In many abundantly clear ways, 2021 was drastically unlike any year for the Madison Scouts.

There was the obvious — this wasn’t a normal year for any drum corps, given the shortened tour, heightened health protocols and non-competitive format.

Then, of course, the summer of 2021 marked the first gender-inclusive iteration of the Madison corps. That was originally set to be the case in 2020, but the summer season’s cancellation changed those plans.

READ: Madison will open ranks to all genders

But in terms of the on-field production for the DCI Celebration Tour, the Scouts were operating with a brand-new design team, announced just after the 2019 season. 2021 was the first opportunity for that group to make its mark on one the most illustrious history books the marching music activity has to offer.

“Whenever we do anything that we do, there's going to be a lot of different things that people take from it on their own,” Scouts program coordinator Jason Robb said. “When the design team came on board, and we decided what we wanted the Madison Scouts to be, there's a lot of pressure, at least we feel, from what everyone thinks we should be.”

Madison ScoutsA member of Madison Scouts' color guard performs at the DCI Celebration, Saturday, August 14 in Indianapolis.

Led by Robb, the new-look Madison designers sought to blend decades of rich history with their own flair.

“We know what people love and want from the Scouts,” Robb said. “We're going to give it to you. But we're also going to give you the new Scouts, what we think they should look and sound like.”

2021’s production, “Between the Lines,” was born out of that mindset. When you watch the show, you can’t help but see and hear the textbook Madison Scouts. It’s in-your-face, high-energy and loud, with recognizable melodies.

And of course, Madison brought out its signature green-top, white-bottom, aussie hat look for this past summer to bring it all together.

But brass arranger Daniel Montoya was quick to make it clear — “Between the Lines” was neither a tribute show, nor a throwback show. In many ways, musically, visually and thematically, it was a mash-up.

“This is a fresh take on tunes that maybe the Scouts have played in the past and some tunes they haven't played in the past,” Montoya said. “If you’re an alum, if you're a fan, if you know about the Madison Scouts’ history, you're going to see and hear tons of Easter eggs, little nods. And if you're not, you're just going to enjoy a really cool drum corps show. You don't have to have marched the Madison Scouts to understand and enjoy the show.”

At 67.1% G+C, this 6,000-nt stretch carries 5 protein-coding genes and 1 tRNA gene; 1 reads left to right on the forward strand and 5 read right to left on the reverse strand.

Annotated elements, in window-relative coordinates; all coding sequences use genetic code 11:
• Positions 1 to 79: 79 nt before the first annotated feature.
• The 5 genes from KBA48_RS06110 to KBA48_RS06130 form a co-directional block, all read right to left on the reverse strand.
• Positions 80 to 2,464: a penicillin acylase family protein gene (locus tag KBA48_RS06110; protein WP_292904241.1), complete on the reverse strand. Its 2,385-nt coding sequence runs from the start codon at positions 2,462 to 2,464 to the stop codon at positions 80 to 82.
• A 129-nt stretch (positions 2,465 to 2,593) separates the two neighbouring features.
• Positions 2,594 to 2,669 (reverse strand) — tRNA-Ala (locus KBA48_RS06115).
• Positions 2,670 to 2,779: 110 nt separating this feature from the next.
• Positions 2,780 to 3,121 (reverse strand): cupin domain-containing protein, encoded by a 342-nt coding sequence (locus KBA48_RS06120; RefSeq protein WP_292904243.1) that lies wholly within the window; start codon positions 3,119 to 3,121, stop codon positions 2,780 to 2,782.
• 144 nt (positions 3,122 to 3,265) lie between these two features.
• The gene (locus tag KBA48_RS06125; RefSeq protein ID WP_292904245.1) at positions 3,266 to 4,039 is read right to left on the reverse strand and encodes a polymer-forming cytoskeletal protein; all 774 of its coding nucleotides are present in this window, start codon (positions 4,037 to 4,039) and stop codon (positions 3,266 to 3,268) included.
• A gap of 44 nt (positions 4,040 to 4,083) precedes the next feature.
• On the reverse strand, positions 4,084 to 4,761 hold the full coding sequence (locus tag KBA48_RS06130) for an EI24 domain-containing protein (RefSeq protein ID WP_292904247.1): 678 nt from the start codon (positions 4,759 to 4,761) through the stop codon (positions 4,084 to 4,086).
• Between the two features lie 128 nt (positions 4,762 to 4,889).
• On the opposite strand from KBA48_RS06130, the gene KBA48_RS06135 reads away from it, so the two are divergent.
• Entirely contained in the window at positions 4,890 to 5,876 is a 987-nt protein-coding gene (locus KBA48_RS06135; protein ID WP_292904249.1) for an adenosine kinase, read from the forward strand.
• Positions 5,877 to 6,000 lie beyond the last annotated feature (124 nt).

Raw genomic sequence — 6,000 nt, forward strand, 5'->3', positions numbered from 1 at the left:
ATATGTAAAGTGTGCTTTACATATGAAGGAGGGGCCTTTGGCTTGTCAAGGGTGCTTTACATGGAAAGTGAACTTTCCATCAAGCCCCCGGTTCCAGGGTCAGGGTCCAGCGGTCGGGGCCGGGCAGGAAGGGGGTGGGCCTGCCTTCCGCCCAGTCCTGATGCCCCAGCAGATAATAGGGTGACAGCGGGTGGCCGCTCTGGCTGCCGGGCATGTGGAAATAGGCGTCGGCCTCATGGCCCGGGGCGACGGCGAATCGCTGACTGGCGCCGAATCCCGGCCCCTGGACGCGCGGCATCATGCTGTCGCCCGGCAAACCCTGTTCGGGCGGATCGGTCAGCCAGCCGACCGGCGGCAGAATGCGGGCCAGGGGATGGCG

Madison ScoutsMadison Scouts' drum major addresses the crowd before his corps' performance at the DCI Celebration, Saturday, August 14 in Indianapolis.

Madison Scouts’ 2021 production featured an array of recognizable melodies to the musician’s ear. Every single piece of music — there were 12 in total in Scouts’ official repertoire list — is classified as “Public Domain,” which essentially means they’re all at least 95 years old.

Beethoven’s “Für Elise,” for example, serves as a consistent motif throughout the show, and it turned 211 this year. Other notable selections include Mozart’s “Eine Kleine Nachtmusik” and Grieg’s “Peer Gynt Suite No. 1, Op. 46,” popularly known as “In the Hall of the Mountain King.”

But if you listen to the show, it never feels like century-old music is being played. That’s because of the intentional Latin flair — a flair that has graced many iconic Madison Scouts productions in the past — that was added throughout the show, largely through the influence of the traditional “Malaguena Salerosa” and Georges Bizet’s “Carmen.”

The inspiration for the Latin-Classical mashup, musically-speaking, according to the man behind the arrangements themselves, actually came from an old cartoon.

“There's a ‘Merrie Melodies’ cartoon from years ago, where there’s a jazz Island and a classical island. And I think a saxophone falls in love with a cello player, and it's basically ‘Romeo and Juliet,’” Montoya said. “They ultimately come together, and they play jazzy classical music. So we just said, ‘Take out the jazz and make it Latin.’ And we have our Latin Island, our Cassical Island, and we put them together.”

“The music goes back and forth between Latin music played Latin, classical played classical, Latin played classical, and classical played Latin,” he added. “And then we find our identity between the lines.”

Both Robb and Montoya touched on their favorite moments in the show, and Robb’s personal favorite in particular brought the Madison flair to life — that being the rotating company front featured in the corps’ closing movement.

Most recently deployed in 2012’s “Reframed,” the challenging move brought the Lucas Oil Stadium crowd to its feet at all three days of the DCI Celebration.

“I wouldn't call it an Easter Egg because it's not subtle at all, but the members are totally nailing it,” Robb said. “And it's just really exciting.”

“The last 45 seconds is arguably one of the most dramatic, exciting moments of this show,” Montoya added.

And that was the ultimate goal — to provide a production that electrified members and fans alike.

In the eyes of Robb, “Between the Lines” did just that.

“It's an opportunity of a lifetime,” Robb said. “And these young performers, for some of them it's their only summer to do drum corps, and we’re just putting everything we can to give them a product that they're excited to perform.”